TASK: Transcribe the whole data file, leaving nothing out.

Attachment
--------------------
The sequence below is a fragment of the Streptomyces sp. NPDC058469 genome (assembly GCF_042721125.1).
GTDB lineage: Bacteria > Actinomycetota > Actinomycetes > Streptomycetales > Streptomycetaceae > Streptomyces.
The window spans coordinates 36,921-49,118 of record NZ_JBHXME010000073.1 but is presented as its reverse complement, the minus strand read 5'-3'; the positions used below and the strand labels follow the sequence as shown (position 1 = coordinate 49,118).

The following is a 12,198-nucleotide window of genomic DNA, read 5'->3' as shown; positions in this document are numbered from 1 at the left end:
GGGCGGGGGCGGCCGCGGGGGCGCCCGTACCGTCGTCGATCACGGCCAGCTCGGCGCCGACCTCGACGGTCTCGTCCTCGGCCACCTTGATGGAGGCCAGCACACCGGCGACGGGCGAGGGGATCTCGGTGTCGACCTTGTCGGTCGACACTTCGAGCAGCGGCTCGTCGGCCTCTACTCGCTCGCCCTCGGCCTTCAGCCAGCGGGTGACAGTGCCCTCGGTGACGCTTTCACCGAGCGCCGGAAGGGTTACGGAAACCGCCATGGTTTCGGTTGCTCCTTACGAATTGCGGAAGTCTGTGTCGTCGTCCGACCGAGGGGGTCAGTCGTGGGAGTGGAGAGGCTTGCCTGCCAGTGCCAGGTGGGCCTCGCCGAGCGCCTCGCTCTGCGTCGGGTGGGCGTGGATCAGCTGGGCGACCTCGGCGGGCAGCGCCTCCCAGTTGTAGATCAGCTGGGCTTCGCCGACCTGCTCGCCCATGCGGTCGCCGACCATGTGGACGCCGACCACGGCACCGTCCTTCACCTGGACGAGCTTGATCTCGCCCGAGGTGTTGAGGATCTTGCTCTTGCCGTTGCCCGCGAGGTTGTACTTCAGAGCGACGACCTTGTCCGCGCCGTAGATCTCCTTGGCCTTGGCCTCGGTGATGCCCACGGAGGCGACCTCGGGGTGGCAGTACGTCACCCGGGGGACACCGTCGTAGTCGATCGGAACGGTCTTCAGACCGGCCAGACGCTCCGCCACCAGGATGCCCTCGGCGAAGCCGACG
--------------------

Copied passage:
The sequence below is a fragment of the Streptomyces sp. NPDC058469 genome (assembly GCF_042721125.1).
GTDB lineage: Bacteria > Actinomycetota > Actinomycetes > Streptomycetales > Streptomycetaceae > Streptomyces.
The window spans coordinates 36,921-49,118 of record NZ_JBHXME010000073.1 but is presented as its reverse complement, the minus strand read 5'-3'; the positions used below and the strand labels follow the sequence as shown (position 1 = coordinate 49,118).

The following is a 12,198-nucleotide window of genomic DNA, read 5'->3' as shown; positions in this document are numbered from 1 at the left end:
GGGCGGGGGCGGCCGCGGGGGCGCCCGTACCGTCGTCGATCACGGCCAGCTCGGCGCCGACCTCGACGGTCTCGTCCTCGGCCACCTTGATGGAGGCCAGCACACCGGCGACGGGCGAGGGGATCTCGGTGTCGACCTTGTCGGTCGACACTTCGAGCAGCGGCTCGTCGGCCTCTACTCGCTCGCCCTCGGCCTTCAGCCAGCGGGTGACAGTGCCCTCGGTGACGCTTTCACCGAGCGCCGGAAGGGTTACGGAAACCGCCATGGTTTCGGTTGCTCCTTACGAATTGCGGAAGTCTGTGTCGTCGTCCGACCGAGGGGGTCAGTCGTGGGAGTGGAGAGGCTTGCCTGCCAGTGCCAGGTGGGCCTCGCCGAGCGCCTCGCTCTGCGTCGGGTGGGCGTGGATCAGCTGGGCGACCTCGGCGGGCAGCGCCTCCCAGTTGTAGATCAGCTGGGCTTCGCCGACCTGCTCGCCCATGCGGTCGCCGACCATGTGGACGCCGACCACGGCACCGTCCTTCACCTGGACGAGCTTGATCTCGCCCGAGGTGTTGAGGATCTTGCTCTTGCCGTTGCCCGCGAGGTTGTACTTCAGAGCGACGACCTTGTCCGCGCCGTAGATCTCCTTGGCCTTGGCCTCGGTGATGCCCACGGAGGCGACCTCGGGGTGGCAGTACGTCACCCGGGGGACACCGTCGTAGTCGATCGGAACGGTCTTCAGACCGGCCAGACGCTCCGCCACCAGGATGCCCTCGGCGAAGCCGACG